Tim Middleton, columnist for MSN Money, says that several closed value funds run by great managers have reopened to the public, offering a rare opportunity.
The reopening of a hugely successful mutual fund is like an initial public offering for the Everyman—an opportunity to buy into a run-up before the mob. To have nearly a dozen reopen within weeks of each other is an exclamation mark on the invitation.
Jean-Marie Eveillard, the manager of two of the reopened funds, could have been speaking for all of them when he said, "At a time when Mr. Market is quickly swinging from fear to greed and back, major investment opportunities may lie ahead."
The crème de la crème of the recently reopened funds include:
- Dodge & Cox Stock (DODGX). Over the past 15 years, [it has] ranked among the top 1% of similar funds.
- First Eagle Global (SGENX) ranks in the top 1% over 15 years. [It is managed by] Eveillard.
- Longleaf Partners (LLPFX) ranks among the top 2% of its large-cap category over 15 years.
Among funds with only slightly less distinguished records to reopen are Tweedy, Brown Global Value (TBGVX), which has gone up more than 20% in three of the past five years, and Third Avenue International Value (TAVIX), an exceptionally low-risk portfolio that nevertheless has spurted an average of more than 20% each year over the past five years and this year, as of February 27th, was beating foreign-stock benchmarks by seven percentage points.
What all the funds have in common is a bias towards value investing. Over long periods, the value style of investing significantly outperforms the growth style because it is riskier. Over the past 15 years, Vanguard Growth's 9.7% annualized return is 1.4 percentage points behind Vanguard Value's 11.1% advance.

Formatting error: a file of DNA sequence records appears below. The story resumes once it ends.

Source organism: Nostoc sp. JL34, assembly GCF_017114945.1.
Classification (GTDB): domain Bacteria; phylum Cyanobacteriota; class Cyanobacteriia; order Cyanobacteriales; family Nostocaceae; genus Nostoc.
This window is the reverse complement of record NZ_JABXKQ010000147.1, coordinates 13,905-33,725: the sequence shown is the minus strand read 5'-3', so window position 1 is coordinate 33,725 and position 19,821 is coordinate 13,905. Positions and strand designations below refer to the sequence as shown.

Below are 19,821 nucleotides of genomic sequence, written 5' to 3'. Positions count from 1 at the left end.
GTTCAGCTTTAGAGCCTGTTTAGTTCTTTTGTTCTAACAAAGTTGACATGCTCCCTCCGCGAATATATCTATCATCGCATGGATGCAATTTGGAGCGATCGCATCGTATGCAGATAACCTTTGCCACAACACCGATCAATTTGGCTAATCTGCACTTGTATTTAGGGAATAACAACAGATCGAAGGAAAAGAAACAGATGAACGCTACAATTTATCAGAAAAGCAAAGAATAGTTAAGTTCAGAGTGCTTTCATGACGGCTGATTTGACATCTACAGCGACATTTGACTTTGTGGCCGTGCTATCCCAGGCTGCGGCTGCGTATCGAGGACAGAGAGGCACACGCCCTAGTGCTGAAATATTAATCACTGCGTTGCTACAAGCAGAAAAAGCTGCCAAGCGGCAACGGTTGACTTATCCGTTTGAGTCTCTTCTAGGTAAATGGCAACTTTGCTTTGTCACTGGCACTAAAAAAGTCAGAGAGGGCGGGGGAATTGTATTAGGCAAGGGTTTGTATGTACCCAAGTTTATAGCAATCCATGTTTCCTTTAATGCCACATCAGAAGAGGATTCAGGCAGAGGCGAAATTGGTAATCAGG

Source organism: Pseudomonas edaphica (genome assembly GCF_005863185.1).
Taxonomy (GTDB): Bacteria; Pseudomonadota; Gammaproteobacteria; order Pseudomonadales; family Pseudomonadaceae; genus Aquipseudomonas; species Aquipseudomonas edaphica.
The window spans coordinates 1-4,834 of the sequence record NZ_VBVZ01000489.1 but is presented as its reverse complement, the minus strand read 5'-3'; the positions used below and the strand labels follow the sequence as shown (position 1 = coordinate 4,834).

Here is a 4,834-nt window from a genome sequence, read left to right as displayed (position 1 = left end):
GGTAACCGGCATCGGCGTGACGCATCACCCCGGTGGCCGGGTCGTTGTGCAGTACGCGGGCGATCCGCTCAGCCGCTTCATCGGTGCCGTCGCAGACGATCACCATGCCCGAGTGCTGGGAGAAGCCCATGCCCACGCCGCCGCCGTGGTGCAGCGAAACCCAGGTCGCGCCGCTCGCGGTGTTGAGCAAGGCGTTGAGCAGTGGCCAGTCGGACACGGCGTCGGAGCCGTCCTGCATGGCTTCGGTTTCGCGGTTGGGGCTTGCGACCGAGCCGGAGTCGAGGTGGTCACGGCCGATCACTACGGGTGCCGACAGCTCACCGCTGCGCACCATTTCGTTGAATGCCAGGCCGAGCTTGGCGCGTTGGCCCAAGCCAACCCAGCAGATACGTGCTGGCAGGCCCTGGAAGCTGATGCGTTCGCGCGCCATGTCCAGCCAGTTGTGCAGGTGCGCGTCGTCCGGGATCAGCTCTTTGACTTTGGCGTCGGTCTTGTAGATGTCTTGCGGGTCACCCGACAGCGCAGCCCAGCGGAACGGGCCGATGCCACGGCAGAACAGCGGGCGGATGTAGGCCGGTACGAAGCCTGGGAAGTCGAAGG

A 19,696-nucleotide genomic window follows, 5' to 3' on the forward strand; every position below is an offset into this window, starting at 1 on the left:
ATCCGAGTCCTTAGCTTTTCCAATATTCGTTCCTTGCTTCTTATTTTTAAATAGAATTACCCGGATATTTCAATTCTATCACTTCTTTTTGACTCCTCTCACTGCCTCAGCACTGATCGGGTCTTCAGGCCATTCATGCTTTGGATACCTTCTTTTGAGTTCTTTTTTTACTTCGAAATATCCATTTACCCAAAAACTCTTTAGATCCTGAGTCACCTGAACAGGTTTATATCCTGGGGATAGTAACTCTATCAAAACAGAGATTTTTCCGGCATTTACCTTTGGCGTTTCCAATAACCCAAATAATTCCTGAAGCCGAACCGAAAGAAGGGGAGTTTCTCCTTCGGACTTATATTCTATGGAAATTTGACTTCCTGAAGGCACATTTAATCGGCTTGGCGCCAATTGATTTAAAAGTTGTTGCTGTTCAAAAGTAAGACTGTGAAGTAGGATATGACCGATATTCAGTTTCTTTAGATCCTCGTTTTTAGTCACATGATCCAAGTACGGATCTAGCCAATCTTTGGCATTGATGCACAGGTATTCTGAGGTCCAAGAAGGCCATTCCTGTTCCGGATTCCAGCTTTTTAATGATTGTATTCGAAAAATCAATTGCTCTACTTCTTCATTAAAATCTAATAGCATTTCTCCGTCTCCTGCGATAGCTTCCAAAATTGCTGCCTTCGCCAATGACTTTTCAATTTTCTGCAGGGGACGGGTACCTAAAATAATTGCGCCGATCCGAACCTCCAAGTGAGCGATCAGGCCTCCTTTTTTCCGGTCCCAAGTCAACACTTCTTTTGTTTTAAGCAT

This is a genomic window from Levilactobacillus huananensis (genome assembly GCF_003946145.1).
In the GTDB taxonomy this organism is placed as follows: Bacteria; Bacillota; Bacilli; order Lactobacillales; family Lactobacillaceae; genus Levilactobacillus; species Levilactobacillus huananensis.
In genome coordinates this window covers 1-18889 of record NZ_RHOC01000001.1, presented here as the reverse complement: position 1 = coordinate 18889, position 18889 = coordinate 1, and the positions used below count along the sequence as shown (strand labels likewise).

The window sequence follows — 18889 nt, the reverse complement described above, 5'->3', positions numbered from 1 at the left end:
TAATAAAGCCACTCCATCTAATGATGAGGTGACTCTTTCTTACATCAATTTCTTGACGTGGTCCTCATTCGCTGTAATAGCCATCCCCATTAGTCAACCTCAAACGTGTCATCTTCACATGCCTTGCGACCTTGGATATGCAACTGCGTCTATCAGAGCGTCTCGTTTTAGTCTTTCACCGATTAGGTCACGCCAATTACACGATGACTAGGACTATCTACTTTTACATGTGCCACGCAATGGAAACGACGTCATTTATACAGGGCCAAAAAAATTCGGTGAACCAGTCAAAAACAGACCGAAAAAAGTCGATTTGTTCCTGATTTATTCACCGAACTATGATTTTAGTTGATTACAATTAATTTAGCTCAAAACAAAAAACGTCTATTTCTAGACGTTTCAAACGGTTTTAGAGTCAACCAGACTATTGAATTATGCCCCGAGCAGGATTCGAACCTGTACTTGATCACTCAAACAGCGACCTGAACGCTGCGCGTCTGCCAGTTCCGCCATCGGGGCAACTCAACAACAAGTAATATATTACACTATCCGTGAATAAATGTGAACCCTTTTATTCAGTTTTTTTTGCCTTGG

Growth companies have steady, predictable earnings. Value stocks are highly cyclical, and the group tends to be top-heavy with financials, which have been poisonous of late.
What managers such as Longleaf's Mason Hawkins and Staley Cates are saying is that the bear market in value stocks has reached such extremes that they are eager to attract fresh assets to snap up bargains they are finding.
Indeed, the $13-billion Longleaf Partners Fund announced that it is reopening only temporarily. In a statement, it said Hawkins and Cates "have identified investment opportunities totaling approximately $1.5 billion between new investments and existing holdings that are significantly discounted. The Fund will re-close when cash inflows can no longer improve the Fund's opportunity set."
Novice investors flock to mutual funds that are closing and dump them when they slump, as they inevitably do. Doing the opposite, however, is a much likelier path to the creation of real wealth. I think the probability approaches 100% that three years from now, these newly reopened funds will have left last year's sexiest growth funds in the dust.